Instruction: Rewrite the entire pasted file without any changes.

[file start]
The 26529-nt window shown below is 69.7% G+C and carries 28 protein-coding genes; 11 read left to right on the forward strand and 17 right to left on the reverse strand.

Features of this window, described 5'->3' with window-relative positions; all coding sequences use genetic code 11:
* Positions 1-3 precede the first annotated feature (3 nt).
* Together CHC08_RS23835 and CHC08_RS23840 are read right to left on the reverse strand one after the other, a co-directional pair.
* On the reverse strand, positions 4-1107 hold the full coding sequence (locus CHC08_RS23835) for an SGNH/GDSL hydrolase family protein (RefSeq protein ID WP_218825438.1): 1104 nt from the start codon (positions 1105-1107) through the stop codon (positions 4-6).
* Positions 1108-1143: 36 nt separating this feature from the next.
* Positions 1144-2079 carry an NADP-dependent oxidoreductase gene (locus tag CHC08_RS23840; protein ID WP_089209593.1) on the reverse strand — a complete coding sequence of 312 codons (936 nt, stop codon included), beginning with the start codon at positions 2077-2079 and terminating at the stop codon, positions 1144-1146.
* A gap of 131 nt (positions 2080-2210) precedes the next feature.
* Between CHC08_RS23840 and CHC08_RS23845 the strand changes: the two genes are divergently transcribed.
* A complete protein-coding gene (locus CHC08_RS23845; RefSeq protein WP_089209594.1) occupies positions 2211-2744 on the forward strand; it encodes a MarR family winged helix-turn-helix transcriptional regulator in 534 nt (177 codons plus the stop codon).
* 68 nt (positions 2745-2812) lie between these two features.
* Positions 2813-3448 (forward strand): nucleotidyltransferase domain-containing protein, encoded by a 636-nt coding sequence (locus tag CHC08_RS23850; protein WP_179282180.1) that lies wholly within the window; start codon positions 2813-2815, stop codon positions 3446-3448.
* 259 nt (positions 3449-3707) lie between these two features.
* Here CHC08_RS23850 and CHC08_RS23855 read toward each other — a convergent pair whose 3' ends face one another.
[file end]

The 26529-nt window shown below is 69.7% G+C and carries 28 protein-coding genes; 11 read left to right on the forward strand and 17 right to left on the reverse strand.

Features of this window, described 5'->3' with window-relative positions; all coding sequences use genetic code 11:
* Positions 1-3 precede the first annotated feature (3 nt).
* Together CHC08_RS23835 and CHC08_RS23840 are read right to left on the reverse strand one after the other, a co-directional pair.
* On the reverse strand, positions 4-1107 hold the full coding sequence (locus CHC08_RS23835) for an SGNH/GDSL hydrolase family protein (RefSeq protein ID WP_218825438.1): 1104 nt from the start codon (positions 1105-1107) through the stop codon (positions 4-6).
* Positions 1108-1143: 36 nt separating this feature from the next.
* Positions 1144-2079 carry an NADP-dependent oxidoreductase gene (locus tag CHC08_RS23840; protein ID WP_089209593.1) on the reverse strand — a complete coding sequence of 312 codons (936 nt, stop codon included), beginning with the start codon at positions 2077-2079 and terminating at the stop codon, positions 1144-1146.
* A gap of 131 nt (positions 2080-2210) precedes the next feature.
* Between CHC08_RS23840 and CHC08_RS23845 the strand changes: the two genes are divergently transcribed.
* A complete protein-coding gene (locus CHC08_RS23845; RefSeq protein WP_089209594.1) occupies positions 2211-2744 on the forward strand; it encodes a MarR family winged helix-turn-helix transcriptional regulator in 534 nt (177 codons plus the stop codon).
* 68 nt (positions 2745-2812) lie between these two features.
* Positions 2813-3448 (forward strand): nucleotidyltransferase domain-containing protein, encoded by a 636-nt coding sequence (locus tag CHC08_RS23850; protein WP_179282180.1) that lies wholly within the window; start codon positions 2813-2815, stop codon positions 3446-3448.
* 259 nt (positions 3449-3707) lie between these two features.
* Here CHC08_RS23850 and CHC08_RS23855 read toward each other — a convergent pair whose 3' ends face one another.